There is much excitement about ‘nature recovery’, with many scientists, conservation practitioners and commentators having opinions about how this might be achieved. While many focus on single solutions, such as ecological restoration, rewilding, land sparing, etc, effective recovery will likely involve ‘pick and mix’ approaches that match local needs and national priorities. I will talk about how we can combine rewilding, restoration and agroecological approaches to give pragmatic solutions for recovery. But, we should not ignore massive constraints on nature recovery, such as extinction debt, fragmented landscapes and loss of ecological complexity. In particular, many discussions on recovery do not engage with the fact that rapid climate change will undermine what can be achieved and will be driving ongoing species loss. Indeed, climate change demands that we re-think conservation aims and approaches, and even how we promote nature recovery. I will talk about our concept of ‘Survival Ecology’ as a way of re-conceptualising conservation in a time of anthropogenic climate change.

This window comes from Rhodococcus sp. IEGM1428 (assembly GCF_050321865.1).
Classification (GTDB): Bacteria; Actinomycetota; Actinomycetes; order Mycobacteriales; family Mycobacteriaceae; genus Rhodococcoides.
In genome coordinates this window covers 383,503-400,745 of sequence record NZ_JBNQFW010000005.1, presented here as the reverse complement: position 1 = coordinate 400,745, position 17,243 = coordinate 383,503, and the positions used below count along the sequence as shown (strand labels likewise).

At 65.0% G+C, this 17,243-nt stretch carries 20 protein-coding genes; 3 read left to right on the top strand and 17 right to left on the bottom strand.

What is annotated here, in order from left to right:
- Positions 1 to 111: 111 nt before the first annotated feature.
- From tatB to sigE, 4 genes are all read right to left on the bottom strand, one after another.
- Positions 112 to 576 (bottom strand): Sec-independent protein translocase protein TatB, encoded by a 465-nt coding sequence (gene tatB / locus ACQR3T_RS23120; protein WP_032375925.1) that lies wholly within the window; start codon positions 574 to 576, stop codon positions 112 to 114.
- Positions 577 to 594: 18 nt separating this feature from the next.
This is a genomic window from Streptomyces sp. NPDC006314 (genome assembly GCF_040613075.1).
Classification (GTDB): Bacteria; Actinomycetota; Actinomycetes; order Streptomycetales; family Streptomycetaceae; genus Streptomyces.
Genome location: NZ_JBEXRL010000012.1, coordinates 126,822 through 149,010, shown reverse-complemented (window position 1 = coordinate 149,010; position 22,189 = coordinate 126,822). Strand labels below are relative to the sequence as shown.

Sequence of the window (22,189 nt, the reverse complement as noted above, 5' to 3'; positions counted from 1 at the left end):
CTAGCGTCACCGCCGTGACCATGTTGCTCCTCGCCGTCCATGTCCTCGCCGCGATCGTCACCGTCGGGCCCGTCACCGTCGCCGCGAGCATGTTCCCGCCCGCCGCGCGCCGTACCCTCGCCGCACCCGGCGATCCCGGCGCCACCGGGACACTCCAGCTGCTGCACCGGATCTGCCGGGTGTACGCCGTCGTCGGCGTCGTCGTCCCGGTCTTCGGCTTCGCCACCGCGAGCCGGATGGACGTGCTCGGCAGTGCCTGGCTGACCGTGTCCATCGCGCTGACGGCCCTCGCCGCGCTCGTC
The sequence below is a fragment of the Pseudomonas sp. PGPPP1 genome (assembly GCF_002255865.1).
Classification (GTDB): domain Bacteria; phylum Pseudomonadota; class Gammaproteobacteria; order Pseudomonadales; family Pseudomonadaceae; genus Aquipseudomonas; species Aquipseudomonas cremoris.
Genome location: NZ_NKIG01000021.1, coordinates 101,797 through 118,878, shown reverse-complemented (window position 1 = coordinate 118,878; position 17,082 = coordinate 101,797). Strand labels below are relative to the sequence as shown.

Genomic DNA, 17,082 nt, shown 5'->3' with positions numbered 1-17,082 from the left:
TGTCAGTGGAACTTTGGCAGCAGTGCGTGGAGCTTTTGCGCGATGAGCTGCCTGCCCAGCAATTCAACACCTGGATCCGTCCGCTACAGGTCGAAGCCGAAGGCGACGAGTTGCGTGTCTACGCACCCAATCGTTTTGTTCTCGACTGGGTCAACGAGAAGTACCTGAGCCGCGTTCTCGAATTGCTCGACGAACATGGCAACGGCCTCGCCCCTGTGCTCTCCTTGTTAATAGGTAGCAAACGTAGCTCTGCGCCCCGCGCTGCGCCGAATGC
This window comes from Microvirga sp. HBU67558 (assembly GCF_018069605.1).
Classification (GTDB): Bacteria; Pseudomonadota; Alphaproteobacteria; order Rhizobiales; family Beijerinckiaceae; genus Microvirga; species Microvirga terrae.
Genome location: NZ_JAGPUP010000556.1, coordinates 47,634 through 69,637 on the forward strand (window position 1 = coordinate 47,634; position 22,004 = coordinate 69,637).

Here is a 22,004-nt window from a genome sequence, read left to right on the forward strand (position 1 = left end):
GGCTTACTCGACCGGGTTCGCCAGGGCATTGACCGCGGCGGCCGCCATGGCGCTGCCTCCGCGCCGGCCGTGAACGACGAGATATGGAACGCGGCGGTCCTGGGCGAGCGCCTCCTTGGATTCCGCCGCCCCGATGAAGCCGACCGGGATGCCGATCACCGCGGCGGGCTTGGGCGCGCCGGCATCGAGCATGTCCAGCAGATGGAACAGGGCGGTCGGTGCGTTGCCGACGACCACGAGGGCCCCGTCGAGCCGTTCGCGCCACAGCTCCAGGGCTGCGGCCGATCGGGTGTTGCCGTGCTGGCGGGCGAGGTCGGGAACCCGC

James is a conservation ecologist at the UK Centre for Ecology & Hydrology, with a long history of fundamental and applied research into ecological restoration, rewilding, and agri-ecological management. He is dedicated both to understanding ecological processes in complex, real-world situations, and translating this into solutions for nature recovery that are pragmatic and effective. To do so he also works across disciplines, with, e.g., climate scientists, social scientists and geographers.
The Leverhulme Centre for Nature Recovery and Biodiversity Network are interested in promoting a wide variety of views and opinions on nature recovery from researchers and practitioners.
The views, opinions and positions expressed within this lecture are those of the author alone, they do not purport to reflect the opinions or views of the Leverhulme Centre for Nature Recovery/Biodiversity Network, or its researchers.